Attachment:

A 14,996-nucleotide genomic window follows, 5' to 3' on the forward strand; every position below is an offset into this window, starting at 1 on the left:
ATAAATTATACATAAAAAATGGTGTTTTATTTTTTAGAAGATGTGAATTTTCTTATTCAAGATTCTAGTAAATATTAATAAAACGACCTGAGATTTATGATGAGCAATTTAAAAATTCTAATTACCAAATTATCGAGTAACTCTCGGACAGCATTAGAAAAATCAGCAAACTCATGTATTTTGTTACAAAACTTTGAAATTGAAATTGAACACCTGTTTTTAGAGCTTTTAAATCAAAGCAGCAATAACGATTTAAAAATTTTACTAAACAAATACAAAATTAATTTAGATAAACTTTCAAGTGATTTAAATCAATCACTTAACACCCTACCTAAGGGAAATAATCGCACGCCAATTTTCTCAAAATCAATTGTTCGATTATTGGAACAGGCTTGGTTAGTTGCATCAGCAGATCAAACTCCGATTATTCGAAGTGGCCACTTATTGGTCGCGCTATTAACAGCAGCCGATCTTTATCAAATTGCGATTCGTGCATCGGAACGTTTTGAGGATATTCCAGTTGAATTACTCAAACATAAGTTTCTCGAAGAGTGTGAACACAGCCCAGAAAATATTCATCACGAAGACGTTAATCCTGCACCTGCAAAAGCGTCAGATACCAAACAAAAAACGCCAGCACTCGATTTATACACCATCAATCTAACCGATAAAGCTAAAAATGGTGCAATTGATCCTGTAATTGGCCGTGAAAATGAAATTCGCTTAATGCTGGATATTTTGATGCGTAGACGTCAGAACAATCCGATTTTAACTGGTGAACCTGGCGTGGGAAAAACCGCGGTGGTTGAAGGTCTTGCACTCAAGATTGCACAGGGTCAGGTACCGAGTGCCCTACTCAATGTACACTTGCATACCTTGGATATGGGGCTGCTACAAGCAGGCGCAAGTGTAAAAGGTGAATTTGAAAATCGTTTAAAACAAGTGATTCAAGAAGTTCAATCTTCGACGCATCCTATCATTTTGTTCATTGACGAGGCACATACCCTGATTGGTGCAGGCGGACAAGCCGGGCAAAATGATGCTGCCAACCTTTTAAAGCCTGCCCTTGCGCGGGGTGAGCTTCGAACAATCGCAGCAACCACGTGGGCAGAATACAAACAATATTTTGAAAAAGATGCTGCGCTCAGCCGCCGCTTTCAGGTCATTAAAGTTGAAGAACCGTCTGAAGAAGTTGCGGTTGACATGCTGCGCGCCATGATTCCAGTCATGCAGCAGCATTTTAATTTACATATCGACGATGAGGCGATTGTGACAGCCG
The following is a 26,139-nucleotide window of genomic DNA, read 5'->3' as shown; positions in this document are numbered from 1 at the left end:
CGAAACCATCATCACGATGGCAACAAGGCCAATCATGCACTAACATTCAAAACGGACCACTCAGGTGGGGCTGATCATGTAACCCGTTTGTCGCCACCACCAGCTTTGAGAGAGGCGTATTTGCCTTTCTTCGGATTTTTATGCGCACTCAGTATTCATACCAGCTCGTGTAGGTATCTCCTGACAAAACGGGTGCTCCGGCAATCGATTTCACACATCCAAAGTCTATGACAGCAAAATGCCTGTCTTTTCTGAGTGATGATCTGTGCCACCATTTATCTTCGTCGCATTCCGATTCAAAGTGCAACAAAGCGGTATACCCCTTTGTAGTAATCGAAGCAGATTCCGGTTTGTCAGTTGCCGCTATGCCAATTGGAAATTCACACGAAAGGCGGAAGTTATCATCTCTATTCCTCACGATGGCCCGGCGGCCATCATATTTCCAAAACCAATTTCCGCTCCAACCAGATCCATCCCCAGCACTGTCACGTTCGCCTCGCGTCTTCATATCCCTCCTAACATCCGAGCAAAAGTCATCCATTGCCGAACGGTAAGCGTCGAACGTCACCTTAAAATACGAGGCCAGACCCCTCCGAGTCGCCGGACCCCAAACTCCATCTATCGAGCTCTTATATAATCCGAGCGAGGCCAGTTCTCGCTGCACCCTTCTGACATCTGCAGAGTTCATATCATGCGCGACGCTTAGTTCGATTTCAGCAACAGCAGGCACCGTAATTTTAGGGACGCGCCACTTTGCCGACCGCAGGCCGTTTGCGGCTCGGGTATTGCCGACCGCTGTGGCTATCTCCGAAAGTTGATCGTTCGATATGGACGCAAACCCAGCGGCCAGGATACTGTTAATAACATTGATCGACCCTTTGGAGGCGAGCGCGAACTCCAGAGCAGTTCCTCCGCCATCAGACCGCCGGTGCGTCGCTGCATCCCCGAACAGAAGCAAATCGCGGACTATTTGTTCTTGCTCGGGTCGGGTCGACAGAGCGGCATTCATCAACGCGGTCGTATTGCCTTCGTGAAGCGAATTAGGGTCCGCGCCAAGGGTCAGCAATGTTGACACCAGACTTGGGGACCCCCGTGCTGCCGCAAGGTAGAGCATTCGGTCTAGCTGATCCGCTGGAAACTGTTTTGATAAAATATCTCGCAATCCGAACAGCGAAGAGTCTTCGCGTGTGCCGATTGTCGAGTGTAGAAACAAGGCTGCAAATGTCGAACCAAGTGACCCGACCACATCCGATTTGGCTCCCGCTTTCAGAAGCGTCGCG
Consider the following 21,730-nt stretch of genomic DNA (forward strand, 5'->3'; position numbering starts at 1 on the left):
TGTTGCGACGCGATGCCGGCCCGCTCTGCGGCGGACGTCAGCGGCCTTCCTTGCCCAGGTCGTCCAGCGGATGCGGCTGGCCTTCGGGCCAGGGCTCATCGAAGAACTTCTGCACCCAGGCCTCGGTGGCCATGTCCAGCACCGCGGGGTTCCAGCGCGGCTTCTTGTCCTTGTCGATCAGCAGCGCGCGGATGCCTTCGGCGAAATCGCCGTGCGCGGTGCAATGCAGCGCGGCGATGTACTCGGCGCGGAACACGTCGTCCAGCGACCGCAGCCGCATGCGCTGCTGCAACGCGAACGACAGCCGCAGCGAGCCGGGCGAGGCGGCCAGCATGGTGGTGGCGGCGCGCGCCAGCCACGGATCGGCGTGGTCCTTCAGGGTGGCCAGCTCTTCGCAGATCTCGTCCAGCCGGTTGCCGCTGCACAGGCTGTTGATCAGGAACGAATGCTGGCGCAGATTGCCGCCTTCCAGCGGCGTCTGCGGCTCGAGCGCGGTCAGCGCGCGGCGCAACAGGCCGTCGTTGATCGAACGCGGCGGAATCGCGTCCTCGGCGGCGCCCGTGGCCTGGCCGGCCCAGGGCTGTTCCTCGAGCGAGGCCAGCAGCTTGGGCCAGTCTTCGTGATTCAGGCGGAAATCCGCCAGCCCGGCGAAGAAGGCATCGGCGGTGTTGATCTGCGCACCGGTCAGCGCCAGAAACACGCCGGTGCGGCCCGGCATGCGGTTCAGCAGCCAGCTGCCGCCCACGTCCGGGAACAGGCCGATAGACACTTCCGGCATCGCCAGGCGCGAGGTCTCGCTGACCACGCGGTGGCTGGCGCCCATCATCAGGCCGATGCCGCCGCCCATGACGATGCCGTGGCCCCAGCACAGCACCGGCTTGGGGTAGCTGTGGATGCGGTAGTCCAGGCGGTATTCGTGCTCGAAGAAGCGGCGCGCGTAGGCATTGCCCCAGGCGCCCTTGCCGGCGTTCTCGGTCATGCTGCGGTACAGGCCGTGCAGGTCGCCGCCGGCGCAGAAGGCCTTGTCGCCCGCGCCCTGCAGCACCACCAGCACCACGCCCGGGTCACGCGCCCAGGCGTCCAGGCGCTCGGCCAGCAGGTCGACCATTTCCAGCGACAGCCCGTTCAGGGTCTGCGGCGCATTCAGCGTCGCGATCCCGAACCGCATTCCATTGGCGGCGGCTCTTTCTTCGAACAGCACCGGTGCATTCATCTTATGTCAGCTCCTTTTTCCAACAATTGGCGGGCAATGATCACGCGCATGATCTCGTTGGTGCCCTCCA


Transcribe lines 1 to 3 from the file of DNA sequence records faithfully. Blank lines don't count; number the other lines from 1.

A 14,996-nucleotide genomic window follows, 5' to 3' on the forward strand; every position below is an offset into this window, starting at 1 on the left:
ATAAATTATACATAAAAAATGGTGTTTTATTTTTTAGAAGATGTGAATTTTCTTATTCAAGATTCTAGTAAATATTAATAAAACGACCTGAGATTTATGATGAGCAATTTAAAAATTCTAATTACCAAATTATCGAGTAACTCTCGGACAGCATTAGAAAAATCAGCAAACTCATGTATTTTGTTACAAAACTTTGAAATTGAAATTGAACACCTGTTTTTAGAGCTTTTAAATCAAAGCAGCAATAACGATTTAAAAATTTTACTAAACAAATACAAAATTAATTTAGATAAACTTTCAAGTGATTTAAATCAATCACTTAACACCCTACCTAAGGGAAATAATCGCACGCCAATTTTCTCAAAATCAATTGTTCGATTATTGGAACAGGCTTGGTTAGTTGCATCAGCAGATCAAACTCCGATTATTCGAAGTGGCCACTTATTGGTCGCGCTATTAACAGCAGCCGATCTTTATCAAATTGCGATTCGTGCATCGGAACGTTTTGAGGATATTCCAGTTGAATTACTCAAACATAAGTTTCTCGAAGAGTGTGAACACAGCCCAGAAAATATTCATCACGAAGACGTTAATCCTGCACCTGCAAAAGCGTCAGATACCAAACAAAAAACGCCAGCACTCGATTTATACACCATCAATCTAACCGATAAAGCTAAAAATGGTGCAATTGATCCTGTAATTGGCCGTGAAAATGAAATTCGCTTAATGCTGGATATTTTGATGCGTAGACGTCAGAACAATCCGATTTTAACTGGTGAACCTGGCGTGGGAAAAACCGCGGTGGTTGAAGGTCTTGCACTCAAGATTGCACAGGGTCAGGTACCGAGTGCCCTACTCAATGTACACTTGCATACCTTGGATATGGGGCTGCTACAAGCAGGCGCAAGTGTAAAAGGTGAATTTGAAAATCGTTTAAAACAAGTGATTCAAGAAGTTCAATCTTCGACGCATCCTATCATTTTGTTCATTGACGAGGCACATACCCTGATTGGTGCAGGCGGACAAGCCGGGCAAAATGATGCTGCCAACCTTTTAAAGCCTGCCCTTGCGCGGGGTGAGCTTCGAACAATCGCAGCAACCACGTGGGCAGAATACAAACAATATTTTGAAAAAGATGCTGCGCTCAGCCGCCGCTTTCAGGTCATTAAAGTTGAAGAACCGTCTGAAGAAGTTGCGGTTGACATGCTGCGCGCCATGATTCCAGTCATGCAGCAGCATTTTAATTTACATATCGACGATGAGGCGATTGTGACAGCCG
The following is a 26,139-nucleotide window of genomic DNA, read 5'->3' as shown; positions in this document are numbered from 1 at the left end: